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Just about everyone knows someone who has been bullied, in ways big and small. Understandably, though, many victims are reluctant to speak about their experiences. We found some who aren't.
BY CHLOE BEAVER, St. Petersburg High
Some say they’ve heard noises. Others say they’ve felt a breeze. When the halls of St. Pete High are dark and quiet, sometimes unexplainable sounds and movements can make people’s hair stand on end. What lurks on campus?
Trish Grunz, director of the drama department at St. Pete High, tells the story of three ghosts that allegedly enjoy spending time in the school’s theater, one of which is a former student who sits in the upper balcony, stage left, in the morning. People believe she was the victim of a tragic crash when she had just graduated and was off at college. There is also a man who sits in the lower balcony, stage right, who wears a suit with a bowler hat. He apparently has been seen watching performances. These two ghosts are harmless, and do nothing but watch the students on stage.
The third is a more mischievous spirit seen as the shadow of a man which has been spotted by students in the costume loft above the drama classroom. The drama students have been interested in the ghost, one even said he thought he had been pushed by the figure. One of Grunz’ former students went ghost hunting, bringing with him a voice recorder, and believes he caught on tape the ghost saying his name was “Noah” after the student asked him. Grunz said she didn’t really believe in the spirits until she saw the man herself, watching monologues being performed on stage.
The theater used to be a basketball court, and Grunz has heard various unexplainable noises such as a basketball being dribbled on stage. “I’m so used to them, I don’t even think about it anymore. I thanked them for saving the theater from the fire,” she said, of the blaze in September that caused more than $1 million in smoke and water damage to the school.
In October 2007, Max Miller a student writer for the school’s newspaper the Palmetto & Pine chronicled some school ghost stories, including a phantom break-in (the sounds of which were recorded on the campus security system but with no physical evidence for police); an unexplained cold patch of air that gave a member of the cleaning crew goosebumps in 90-degree heat; and the persistent scent of Shalimar perfume, said to be worn by the former student who died in the accident and who now allegedly sits in the theater, along with these third-floor anomalies: giggles, whispers, odd noises and a teacher’s chair bouncing as if someone had just stood up from it.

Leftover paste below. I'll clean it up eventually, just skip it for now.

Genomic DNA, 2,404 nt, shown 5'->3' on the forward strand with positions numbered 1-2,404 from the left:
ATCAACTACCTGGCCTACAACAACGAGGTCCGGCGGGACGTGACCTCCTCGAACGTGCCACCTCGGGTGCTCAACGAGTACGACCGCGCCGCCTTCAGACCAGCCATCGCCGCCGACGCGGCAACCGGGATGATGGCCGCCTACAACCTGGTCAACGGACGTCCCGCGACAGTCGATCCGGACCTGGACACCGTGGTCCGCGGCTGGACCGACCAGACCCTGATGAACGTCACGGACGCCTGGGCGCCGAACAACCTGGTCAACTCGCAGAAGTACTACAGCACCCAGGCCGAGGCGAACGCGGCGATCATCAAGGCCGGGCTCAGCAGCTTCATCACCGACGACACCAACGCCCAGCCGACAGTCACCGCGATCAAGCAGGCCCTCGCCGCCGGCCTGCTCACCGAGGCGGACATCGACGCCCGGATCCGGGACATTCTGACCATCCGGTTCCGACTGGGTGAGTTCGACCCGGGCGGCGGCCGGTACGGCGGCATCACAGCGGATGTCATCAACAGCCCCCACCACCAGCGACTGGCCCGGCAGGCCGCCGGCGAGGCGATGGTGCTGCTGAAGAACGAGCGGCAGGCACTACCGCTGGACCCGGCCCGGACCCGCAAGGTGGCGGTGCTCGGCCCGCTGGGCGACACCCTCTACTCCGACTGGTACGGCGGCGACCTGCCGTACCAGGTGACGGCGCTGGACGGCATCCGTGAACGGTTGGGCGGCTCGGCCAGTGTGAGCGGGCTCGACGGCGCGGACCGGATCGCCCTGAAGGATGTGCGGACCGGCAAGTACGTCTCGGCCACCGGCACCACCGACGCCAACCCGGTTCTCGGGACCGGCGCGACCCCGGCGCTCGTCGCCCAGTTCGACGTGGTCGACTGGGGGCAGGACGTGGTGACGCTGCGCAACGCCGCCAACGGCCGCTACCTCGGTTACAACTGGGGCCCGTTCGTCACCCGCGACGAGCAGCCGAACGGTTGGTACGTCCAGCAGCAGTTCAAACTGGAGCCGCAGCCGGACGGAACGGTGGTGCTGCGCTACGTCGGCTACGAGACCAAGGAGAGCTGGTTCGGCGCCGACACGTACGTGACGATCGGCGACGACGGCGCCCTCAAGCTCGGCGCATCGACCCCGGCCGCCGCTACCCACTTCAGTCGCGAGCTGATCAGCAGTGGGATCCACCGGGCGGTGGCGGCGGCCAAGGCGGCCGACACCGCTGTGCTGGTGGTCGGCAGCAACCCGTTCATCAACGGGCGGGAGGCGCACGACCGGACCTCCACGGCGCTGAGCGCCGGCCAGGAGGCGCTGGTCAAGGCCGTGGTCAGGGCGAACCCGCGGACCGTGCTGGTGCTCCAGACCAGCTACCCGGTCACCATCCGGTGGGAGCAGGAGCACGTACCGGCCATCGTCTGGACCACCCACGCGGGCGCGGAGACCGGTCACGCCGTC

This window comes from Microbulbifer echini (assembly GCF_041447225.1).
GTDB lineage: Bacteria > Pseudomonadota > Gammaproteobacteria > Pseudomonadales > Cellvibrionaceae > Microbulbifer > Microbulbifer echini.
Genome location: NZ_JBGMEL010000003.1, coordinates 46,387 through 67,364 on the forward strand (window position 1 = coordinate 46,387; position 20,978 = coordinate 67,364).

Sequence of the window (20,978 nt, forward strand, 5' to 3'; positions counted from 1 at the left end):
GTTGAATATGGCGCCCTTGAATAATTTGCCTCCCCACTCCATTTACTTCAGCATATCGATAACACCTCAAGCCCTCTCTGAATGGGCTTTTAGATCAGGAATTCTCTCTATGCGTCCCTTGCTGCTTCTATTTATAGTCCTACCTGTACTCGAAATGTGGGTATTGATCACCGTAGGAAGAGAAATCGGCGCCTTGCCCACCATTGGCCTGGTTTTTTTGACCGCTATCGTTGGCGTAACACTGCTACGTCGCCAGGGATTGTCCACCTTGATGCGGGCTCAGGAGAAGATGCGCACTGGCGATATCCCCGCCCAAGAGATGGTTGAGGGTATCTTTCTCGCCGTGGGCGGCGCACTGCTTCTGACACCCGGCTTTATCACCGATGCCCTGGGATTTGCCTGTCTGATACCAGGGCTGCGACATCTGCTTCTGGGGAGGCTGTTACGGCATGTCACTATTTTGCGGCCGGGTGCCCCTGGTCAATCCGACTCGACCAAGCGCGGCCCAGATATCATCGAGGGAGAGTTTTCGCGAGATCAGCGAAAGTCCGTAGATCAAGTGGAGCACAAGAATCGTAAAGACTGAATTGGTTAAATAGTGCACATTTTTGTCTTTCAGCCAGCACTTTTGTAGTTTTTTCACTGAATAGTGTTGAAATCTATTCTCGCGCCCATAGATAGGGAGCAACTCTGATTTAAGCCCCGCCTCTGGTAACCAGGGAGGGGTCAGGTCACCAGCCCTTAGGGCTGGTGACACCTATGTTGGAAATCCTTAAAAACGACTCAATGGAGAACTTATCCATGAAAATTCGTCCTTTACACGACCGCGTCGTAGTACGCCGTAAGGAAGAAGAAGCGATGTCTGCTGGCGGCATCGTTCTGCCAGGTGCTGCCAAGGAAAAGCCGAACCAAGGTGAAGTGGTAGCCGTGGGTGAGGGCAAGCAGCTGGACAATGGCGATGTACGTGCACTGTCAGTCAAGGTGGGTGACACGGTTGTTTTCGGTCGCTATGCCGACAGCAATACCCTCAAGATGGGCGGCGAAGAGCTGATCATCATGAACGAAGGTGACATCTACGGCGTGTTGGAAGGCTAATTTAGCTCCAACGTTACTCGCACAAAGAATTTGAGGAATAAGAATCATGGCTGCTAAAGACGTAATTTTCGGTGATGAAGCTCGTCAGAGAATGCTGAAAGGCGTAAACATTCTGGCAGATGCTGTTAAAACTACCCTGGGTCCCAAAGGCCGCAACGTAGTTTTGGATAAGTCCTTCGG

I decided to do some hunting for myself. One early morning I ventured up to the third floor of the main building with two other girls who have been curious about all the ghost stories.
Psychology teacher David Tennian, whose classroom is on the third floor, had offered to give us an exclusive tour of the “haunting grounds” there.
Inside his classroom, we turned a corner to face a locked door. Tennian pulled out his keys and opened the door to complete darkness. We stepped inside onto a thin walkway of wooden planks. Air ducts to the right and a slanted wall to the left with wooden beams for support told me we were inside the attic, or some other room that was obviously visited very little. On the doorway was written, “Heir of the enemy, beware … 2012.”
The boardwalk continued for a few yards before we stepped through another doorway to a similar room, and then through another doorway to another room just like it. Turning a corner, we ducked into a circular brick room about 20 feet in diameter. We were all flashing cameras and in the sudden bursts of light you could just make out writing on the walls: “Time will not change you.”
“This is where it is said that the janitor hung himself,” Tennian said.
What? Things just got pretty real.
He opened a door off to the side of the room and a gust of wind blew in. We were looking out over the roof.
We couldn’t get out of there fast enough. My goosebumps were like mountains, I could barely see my own hand in front of my face, and I had the distinct feeling that I was being watched.
“It was so creepy up there, especially with the writing on the wall and all the weird sounds I heard,” said freshman Mariana Ocano.
Surely there are plausible explanations, right? Students sneaking up to leave their graffiti. Old buildings do creak and groan. And the story about the hanging? Tennian just said it was “said” to have happened.
Or maybe there’s a reason the school’s alma mater lyrics include “your spirit will never die.”